Citizenship bingo is a good way of students getting to know each other- find someone who has a older sister, supports man u, likes history.... etc

    You could also buddy older kids up, giving them responsibility.

    Also give ownership to students- they could present to class etc

    Have a set timetable- at least 1 day where students read in silence, assembly, homework etc
     
  9. hammie

    hammie Lead commenter

    definitely look for opportunities to give them responsibility, youngsters treated like babies will act as such.
    other than that follow the advice above to use your HOY for first day activities and school expectations.
    And don't go soft on uniform or make up rules
     
  10. hammie

    hammie Lead commenter

    and be prepared for "Mr/Mrs Smith didn't do it like that/let us do it that way" You will hear that a lot.
     
  11. peakster

    peakster Star commenter

    My problem with vertical tutoring is that unles you have really great older kids it doesn't work that well. I inherited a form who had had a really good form tutor and her form were actually lovely.

    But..... they sat in five little groups (one for each year group) and hardly talked to each other.

    It was a bit boring.
     
  12. MissSenior24

    MissSenior24 New commenter

    Thank you for all your suggestions, I really appreciate them.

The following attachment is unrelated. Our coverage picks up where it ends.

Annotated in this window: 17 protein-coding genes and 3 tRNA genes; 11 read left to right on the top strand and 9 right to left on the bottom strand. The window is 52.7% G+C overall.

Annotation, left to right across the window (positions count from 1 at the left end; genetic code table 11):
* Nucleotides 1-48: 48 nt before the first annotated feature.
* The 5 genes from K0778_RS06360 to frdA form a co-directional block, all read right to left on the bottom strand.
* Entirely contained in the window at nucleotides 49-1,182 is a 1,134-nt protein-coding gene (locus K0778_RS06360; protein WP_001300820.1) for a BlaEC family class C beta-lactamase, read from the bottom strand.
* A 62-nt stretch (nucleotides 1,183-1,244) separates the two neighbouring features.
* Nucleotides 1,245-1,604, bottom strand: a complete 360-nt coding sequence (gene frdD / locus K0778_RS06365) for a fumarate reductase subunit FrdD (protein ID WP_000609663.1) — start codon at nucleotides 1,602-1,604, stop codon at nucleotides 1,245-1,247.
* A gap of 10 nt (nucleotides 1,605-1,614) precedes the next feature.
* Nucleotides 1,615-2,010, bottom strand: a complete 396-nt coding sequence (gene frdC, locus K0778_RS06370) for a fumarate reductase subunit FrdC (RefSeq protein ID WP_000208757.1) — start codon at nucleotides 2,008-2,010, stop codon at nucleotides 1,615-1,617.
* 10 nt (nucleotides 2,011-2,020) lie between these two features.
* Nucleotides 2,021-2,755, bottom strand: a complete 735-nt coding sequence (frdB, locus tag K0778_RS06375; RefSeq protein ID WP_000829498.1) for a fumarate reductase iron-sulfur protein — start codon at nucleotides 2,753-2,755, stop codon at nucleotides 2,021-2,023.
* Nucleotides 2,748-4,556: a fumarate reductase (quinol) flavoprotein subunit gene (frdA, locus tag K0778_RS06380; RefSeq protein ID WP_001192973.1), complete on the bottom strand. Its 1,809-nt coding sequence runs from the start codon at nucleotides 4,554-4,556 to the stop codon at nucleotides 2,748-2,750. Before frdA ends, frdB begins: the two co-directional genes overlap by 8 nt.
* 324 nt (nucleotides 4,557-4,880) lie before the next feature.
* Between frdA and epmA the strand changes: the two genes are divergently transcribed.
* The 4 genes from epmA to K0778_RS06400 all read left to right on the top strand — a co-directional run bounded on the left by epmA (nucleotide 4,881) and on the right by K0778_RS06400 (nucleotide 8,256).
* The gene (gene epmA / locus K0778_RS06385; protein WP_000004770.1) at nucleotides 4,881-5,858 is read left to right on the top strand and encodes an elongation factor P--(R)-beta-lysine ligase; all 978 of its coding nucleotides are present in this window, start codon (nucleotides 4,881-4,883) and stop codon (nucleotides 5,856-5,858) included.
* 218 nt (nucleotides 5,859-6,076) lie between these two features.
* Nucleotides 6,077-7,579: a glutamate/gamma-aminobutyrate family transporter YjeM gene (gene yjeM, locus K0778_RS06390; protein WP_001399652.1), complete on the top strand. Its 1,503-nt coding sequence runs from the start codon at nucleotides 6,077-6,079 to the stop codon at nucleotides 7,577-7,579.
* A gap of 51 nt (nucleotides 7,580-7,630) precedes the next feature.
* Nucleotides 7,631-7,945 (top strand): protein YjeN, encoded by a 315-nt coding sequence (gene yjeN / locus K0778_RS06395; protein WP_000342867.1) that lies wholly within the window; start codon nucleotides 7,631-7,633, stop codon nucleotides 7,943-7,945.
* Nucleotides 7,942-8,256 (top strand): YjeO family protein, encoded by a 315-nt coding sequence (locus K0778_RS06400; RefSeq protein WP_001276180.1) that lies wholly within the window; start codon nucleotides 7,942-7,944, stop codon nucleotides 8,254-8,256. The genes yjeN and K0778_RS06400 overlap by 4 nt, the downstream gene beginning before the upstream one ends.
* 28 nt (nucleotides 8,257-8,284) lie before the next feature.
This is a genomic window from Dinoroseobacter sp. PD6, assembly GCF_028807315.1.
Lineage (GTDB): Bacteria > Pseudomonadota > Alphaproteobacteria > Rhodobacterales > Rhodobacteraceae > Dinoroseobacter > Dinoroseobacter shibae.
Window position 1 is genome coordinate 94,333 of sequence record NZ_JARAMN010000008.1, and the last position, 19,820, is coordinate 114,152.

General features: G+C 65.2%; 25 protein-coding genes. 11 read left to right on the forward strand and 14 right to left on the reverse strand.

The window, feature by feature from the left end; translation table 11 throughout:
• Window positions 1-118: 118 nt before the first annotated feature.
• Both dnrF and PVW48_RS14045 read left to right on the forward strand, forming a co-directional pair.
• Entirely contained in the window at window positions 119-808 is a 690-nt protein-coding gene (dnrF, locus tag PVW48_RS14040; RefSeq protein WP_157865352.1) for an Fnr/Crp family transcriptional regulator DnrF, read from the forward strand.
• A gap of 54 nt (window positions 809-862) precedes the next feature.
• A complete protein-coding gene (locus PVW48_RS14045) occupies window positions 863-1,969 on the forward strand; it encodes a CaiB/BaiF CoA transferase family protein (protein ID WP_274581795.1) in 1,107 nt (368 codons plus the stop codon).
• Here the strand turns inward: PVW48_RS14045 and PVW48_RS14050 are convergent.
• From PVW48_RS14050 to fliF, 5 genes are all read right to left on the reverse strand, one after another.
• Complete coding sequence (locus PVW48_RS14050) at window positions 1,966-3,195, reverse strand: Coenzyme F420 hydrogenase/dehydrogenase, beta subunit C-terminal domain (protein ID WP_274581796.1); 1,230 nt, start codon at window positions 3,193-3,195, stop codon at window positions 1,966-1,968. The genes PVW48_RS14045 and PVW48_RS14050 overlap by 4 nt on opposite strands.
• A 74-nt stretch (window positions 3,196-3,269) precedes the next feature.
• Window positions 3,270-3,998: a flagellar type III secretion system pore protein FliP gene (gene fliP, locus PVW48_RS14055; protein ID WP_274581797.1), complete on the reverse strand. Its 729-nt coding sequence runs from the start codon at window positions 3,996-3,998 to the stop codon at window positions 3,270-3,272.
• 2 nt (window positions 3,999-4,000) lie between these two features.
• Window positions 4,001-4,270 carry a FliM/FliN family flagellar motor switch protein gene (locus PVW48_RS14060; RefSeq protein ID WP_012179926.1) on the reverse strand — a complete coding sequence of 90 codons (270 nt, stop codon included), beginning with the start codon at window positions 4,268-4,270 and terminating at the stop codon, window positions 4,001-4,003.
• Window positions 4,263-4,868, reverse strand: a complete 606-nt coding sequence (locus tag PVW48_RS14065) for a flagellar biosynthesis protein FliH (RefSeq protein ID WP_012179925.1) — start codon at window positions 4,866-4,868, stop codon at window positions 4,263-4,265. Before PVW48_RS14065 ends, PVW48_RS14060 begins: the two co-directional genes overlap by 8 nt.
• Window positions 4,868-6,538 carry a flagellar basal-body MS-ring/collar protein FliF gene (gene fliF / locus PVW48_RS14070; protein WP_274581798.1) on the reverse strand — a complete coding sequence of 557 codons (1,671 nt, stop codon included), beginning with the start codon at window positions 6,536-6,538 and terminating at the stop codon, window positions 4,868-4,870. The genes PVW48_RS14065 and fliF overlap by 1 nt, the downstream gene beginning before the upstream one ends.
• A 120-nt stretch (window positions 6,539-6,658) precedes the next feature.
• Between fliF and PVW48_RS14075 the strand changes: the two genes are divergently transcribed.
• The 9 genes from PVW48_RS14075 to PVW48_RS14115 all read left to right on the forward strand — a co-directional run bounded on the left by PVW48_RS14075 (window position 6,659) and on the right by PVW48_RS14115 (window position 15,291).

Not long to go until I start now! Both excited and terrified.

    I'm going into school this week to get prepared and should hopefully get all my log ins for the school system, so I should finally be able to see if there are prepared things for form time there.

    Thanks again!
     
  13. yodaami2

    yodaami2 Lead commenter

    It will be a rare school that does not have an hour by hour itinerary for for the first day. Go with the flow, learn names and interact. They'll be fine. I've never been involved n vertical tutor groups and I am sure there are problems re mixed age group, but just think of them as a little family. The games like bingo, find a fib, find someone who etc are all great for little uns as well as big uns. 2 days to go until the start and I have no idea of what I am doing with my tutor group; big uns! But there are plenty of ice breakers I can think of doing and formal written activities to discuss, if it has not been planned for us.
     
  14. minnie me

    minnie me Star commenter

    Y7 can be savvy / quite street wise too ?